Jura Tastival 2014-2017 Collection of 4 limited releases for annual Jura Whisky Festival (4x70cl, 44%-52%)

Jura Tastival 2014-2017 Collection of 4 limited releases for annual Jura Whisky Festival (4x70cl, 44%-52%)

Complete set of four limited edition single malts released especially for the 'Jura Whisky Festival' which coincides with Fèis Ìle from year 2014 to 2017. Jura Tastival takes place on the island to celebrate flavor and inspire new ways to enjoy whisky. Every year Jura releases a limited edition Tastival bottling to mark the occasion. 

No 1 Jura Tastival 2014 (70cl, 44%) Bottle No 1277 of 3000. 

In this bottle lies an undisclosed marriage of seven fantastic cask finishes selected for the 2014 Jura Whisky Festival. This bottle is signed on the side by Willie Cochrane, Distillery Manager. This has experienced 7 finishes. Starting out in American oak bourbon casks, it was transferred into Jupilles, Les Bertanges, Limousin, Tronçais, Allier and Vosges casks before finally being married in Sherry butts. 3,000 bottles have been produced.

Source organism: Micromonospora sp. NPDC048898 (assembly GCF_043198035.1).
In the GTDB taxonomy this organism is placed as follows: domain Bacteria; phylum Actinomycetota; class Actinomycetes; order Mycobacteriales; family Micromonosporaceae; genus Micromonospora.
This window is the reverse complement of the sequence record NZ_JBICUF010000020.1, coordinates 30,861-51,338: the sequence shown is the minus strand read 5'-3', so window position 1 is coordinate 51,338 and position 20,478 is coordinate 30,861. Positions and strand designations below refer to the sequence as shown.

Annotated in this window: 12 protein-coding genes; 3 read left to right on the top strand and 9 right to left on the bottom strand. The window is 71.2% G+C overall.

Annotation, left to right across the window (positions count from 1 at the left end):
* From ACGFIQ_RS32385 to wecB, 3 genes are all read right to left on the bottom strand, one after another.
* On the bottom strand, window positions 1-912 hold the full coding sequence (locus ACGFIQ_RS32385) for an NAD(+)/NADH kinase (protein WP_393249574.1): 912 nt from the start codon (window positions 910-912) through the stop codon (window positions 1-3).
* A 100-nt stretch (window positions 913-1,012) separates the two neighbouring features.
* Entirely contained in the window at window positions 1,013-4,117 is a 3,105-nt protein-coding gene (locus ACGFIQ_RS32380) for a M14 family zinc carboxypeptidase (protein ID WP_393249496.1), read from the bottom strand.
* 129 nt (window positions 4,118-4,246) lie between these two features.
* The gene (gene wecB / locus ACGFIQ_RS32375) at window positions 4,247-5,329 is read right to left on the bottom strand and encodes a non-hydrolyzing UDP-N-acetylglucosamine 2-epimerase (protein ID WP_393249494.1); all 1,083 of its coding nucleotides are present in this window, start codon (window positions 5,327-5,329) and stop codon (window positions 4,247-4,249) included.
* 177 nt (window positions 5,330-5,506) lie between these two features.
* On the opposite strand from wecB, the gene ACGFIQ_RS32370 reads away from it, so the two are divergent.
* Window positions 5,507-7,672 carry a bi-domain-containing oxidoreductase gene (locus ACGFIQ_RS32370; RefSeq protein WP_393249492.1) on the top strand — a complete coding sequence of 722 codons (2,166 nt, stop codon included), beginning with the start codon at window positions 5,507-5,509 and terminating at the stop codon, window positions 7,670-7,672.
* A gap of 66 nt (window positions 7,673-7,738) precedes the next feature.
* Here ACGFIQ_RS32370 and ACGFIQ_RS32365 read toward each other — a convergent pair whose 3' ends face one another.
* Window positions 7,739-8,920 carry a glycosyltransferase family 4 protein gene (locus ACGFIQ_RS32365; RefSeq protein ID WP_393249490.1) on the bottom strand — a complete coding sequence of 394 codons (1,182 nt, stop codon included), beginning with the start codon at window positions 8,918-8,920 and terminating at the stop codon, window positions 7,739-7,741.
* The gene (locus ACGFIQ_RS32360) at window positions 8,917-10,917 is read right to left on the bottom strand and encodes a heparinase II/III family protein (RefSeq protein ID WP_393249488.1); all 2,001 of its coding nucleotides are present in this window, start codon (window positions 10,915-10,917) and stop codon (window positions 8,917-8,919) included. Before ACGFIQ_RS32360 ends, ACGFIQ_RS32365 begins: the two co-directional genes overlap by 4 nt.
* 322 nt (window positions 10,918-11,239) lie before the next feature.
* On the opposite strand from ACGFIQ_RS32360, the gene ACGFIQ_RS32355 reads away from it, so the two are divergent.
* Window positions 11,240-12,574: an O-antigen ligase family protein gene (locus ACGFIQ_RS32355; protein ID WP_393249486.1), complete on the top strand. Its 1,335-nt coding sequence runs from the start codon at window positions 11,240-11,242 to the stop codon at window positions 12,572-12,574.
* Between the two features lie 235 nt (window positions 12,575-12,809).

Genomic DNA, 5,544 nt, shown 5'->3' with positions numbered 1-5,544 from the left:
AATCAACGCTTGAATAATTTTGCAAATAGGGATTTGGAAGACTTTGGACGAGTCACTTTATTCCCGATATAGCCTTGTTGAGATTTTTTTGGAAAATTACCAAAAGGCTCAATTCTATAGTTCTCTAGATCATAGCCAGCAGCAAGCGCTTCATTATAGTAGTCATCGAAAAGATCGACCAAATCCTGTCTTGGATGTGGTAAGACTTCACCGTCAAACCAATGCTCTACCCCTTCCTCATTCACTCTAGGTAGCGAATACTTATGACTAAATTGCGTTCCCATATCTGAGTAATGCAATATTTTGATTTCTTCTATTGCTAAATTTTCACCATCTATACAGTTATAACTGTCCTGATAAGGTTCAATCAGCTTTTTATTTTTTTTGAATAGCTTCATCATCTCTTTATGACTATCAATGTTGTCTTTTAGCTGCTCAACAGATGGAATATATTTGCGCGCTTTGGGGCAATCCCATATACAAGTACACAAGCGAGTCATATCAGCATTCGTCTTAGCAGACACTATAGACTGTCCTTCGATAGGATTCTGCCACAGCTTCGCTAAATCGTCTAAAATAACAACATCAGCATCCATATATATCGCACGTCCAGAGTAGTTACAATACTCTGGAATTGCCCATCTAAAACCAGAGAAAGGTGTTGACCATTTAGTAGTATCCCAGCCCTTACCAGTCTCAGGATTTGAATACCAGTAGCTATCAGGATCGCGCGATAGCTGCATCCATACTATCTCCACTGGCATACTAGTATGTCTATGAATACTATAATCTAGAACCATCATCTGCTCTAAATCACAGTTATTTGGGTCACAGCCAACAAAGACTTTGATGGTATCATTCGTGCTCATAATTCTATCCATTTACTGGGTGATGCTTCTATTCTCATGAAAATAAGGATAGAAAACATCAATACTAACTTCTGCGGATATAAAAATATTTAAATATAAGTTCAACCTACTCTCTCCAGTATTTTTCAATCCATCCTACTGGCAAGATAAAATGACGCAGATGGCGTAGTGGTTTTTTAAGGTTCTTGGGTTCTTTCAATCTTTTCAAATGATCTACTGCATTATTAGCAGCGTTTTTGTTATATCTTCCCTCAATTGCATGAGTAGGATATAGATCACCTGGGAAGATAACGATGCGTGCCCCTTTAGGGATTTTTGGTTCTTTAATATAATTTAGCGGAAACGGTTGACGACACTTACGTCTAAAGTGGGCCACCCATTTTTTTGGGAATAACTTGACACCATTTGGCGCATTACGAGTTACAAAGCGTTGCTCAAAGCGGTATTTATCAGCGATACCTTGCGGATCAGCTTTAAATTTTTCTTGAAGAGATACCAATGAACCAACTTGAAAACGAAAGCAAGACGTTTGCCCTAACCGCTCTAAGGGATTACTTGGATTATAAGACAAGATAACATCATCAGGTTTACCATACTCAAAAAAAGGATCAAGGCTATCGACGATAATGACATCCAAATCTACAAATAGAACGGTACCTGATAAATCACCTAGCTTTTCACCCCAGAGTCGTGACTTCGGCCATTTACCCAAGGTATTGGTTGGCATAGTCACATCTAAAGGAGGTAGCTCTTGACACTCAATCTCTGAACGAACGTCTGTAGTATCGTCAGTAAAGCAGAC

No 2 Jura Tastival 2015 (70cl, 52%) Bottle No 1233 of 3970. 

Distilled in 1997 and bottled in 2015, Following on from the 2014 edition this single malt Scotch whisky has enjoyed a finishing period in casks from Bouvet Ladubay which previously held sparkling wine. 3970 bottles were produced.

No 3 Jura Tastival 2016 (70cl, 51%) 

In 2016 the fans helped to choose the packaging for this special expression. This year's release was finished in Palomino Fino, Amoroso Oloroso and Apostoles Oloroso Sherry casks.

No 4 Jura Tastival 2017 (70cl, 51%) Bottle No 7111. 

2017 release is wonderfully well-balanced for a cask-strength whisky. Aged initially in bourbon casks and thereafter finished in American oak bourbon barrels and Douro Valley Port pipes from Graham's. It's presented at natural cask strength without chill-filtration.

The Isle of Jura is one of the most isolated in the Hebridean archipelago, and by all logical accounts an unusual place to build a distillery. However, the historic site was re-opened in the 1960s, in part to provide jobs to what was a declining population at the time. The rebuilding of the distillery was backed by blenders Charles Mackinlay & Co, so like Bruichladdich, despite the island being covered in peat, it produced an un-peated spirit to meet the needs of their blends. This continued into the 1990s when Whyte & Mackay became its owners, although they did eventually introduce some peated malt to their distilling, launching the Jura Superstition in 2003.

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